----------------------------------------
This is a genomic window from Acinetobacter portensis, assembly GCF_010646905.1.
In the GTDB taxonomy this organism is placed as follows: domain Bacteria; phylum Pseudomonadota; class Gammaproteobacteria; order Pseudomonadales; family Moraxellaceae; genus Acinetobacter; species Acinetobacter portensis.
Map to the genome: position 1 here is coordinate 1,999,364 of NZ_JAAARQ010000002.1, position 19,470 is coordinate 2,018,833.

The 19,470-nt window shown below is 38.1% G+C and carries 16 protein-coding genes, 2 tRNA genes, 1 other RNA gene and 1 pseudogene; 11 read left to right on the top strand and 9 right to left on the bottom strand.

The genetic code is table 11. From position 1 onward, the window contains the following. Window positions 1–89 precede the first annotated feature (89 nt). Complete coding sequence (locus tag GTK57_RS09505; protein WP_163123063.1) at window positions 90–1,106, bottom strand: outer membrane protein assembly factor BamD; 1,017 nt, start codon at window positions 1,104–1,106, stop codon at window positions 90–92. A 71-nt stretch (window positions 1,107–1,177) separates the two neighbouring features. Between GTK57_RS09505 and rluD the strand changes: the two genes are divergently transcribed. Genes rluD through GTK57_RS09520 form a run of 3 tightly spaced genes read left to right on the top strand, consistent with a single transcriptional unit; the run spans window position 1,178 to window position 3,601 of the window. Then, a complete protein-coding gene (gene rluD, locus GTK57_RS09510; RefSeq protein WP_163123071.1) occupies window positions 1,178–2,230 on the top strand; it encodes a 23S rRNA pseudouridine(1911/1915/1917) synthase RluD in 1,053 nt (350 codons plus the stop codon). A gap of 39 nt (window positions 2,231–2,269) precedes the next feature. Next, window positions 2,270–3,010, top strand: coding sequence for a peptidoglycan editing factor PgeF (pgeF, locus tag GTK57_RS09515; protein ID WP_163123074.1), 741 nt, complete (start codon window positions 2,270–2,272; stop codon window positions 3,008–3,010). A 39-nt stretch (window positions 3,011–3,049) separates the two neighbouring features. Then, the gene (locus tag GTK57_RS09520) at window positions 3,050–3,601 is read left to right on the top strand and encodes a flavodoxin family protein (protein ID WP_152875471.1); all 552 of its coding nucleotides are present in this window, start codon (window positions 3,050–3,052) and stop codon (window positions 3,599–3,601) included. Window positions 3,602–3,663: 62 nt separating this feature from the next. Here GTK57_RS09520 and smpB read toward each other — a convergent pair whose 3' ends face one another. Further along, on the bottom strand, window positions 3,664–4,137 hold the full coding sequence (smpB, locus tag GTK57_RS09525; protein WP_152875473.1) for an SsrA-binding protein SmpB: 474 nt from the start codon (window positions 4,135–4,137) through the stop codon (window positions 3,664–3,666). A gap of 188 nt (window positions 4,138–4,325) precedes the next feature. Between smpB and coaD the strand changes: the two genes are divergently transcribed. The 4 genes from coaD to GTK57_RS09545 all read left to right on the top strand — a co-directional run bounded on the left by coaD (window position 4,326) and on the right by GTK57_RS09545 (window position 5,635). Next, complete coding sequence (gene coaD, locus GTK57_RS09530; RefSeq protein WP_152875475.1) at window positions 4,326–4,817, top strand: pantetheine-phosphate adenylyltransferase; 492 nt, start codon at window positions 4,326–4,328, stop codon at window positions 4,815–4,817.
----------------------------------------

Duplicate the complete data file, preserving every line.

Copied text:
This is a genomic window from Acinetobacter portensis, assembly GCF_010646905.1.
In the GTDB taxonomy this organism is placed as follows: domain Bacteria; phylum Pseudomonadota; class Gammaproteobacteria; order Pseudomonadales; family Moraxellaceae; genus Acinetobacter; species Acinetobacter portensis.
Map to the genome: position 1 here is coordinate 1,999,364 of NZ_JAAARQ010000002.1, position 19,470 is coordinate 2,018,833.

The 19,470-nt window shown below is 38.1% G+C and carries 16 protein-coding genes, 2 tRNA genes, 1 other RNA gene and 1 pseudogene; 11 read left to right on the top strand and 9 right to left on the bottom strand.

The genetic code is table 11. From position 1 onward, the window contains the following. Window positions 1–89 precede the first annotated feature (89 nt). Complete coding sequence (locus tag GTK57_RS09505; protein WP_163123063.1) at window positions 90–1,106, bottom strand: outer membrane protein assembly factor BamD; 1,017 nt, start codon at window positions 1,104–1,106, stop codon at window positions 90–92. A 71-nt stretch (window positions 1,107–1,177) separates the two neighbouring features. Between GTK57_RS09505 and rluD the strand changes: the two genes are divergently transcribed. Genes rluD through GTK57_RS09520 form a run of 3 tightly spaced genes read left to right on the top strand, consistent with a single transcriptional unit; the run spans window position 1,178 to window position 3,601 of the window. Then, a complete protein-coding gene (gene rluD, locus GTK57_RS09510; RefSeq protein WP_163123071.1) occupies window positions 1,178–2,230 on the top strand; it encodes a 23S rRNA pseudouridine(1911/1915/1917) synthase RluD in 1,053 nt (350 codons plus the stop codon). A gap of 39 nt (window positions 2,231–2,269) precedes the next feature. Next, window positions 2,270–3,010, top strand: coding sequence for a peptidoglycan editing factor PgeF (pgeF, locus tag GTK57_RS09515; protein ID WP_163123074.1), 741 nt, complete (start codon window positions 2,270–2,272; stop codon window positions 3,008–3,010). A 39-nt stretch (window positions 3,011–3,049) separates the two neighbouring features. Then, the gene (locus tag GTK57_RS09520) at window positions 3,050–3,601 is read left to right on the top strand and encodes a flavodoxin family protein (protein ID WP_152875471.1); all 552 of its coding nucleotides are present in this window, start codon (window positions 3,050–3,052) and stop codon (window positions 3,599–3,601) included. Window positions 3,602–3,663: 62 nt separating this feature from the next. Here GTK57_RS09520 and smpB read toward each other — a convergent pair whose 3' ends face one another. Further along, on the bottom strand, window positions 3,664–4,137 hold the full coding sequence (smpB, locus tag GTK57_RS09525; protein WP_152875473.1) for an SsrA-binding protein SmpB: 474 nt from the start codon (window positions 4,135–4,137) through the stop codon (window positions 3,664–3,666). A gap of 188 nt (window positions 4,138–4,325) precedes the next feature. Between smpB and coaD the strand changes: the two genes are divergently transcribed. The 4 genes from coaD to GTK57_RS09545 all read left to right on the top strand — a co-directional run bounded on the left by coaD (window position 4,326) and on the right by GTK57_RS09545 (window position 5,635). Next, complete coding sequence (gene coaD, locus GTK57_RS09530; RefSeq protein WP_152875475.1) at window positions 4,326–4,817, top strand: pantetheine-phosphate adenylyltransferase; 492 nt, start codon at window positions 4,326–4,328, stop codon at window positions 4,815–4,817.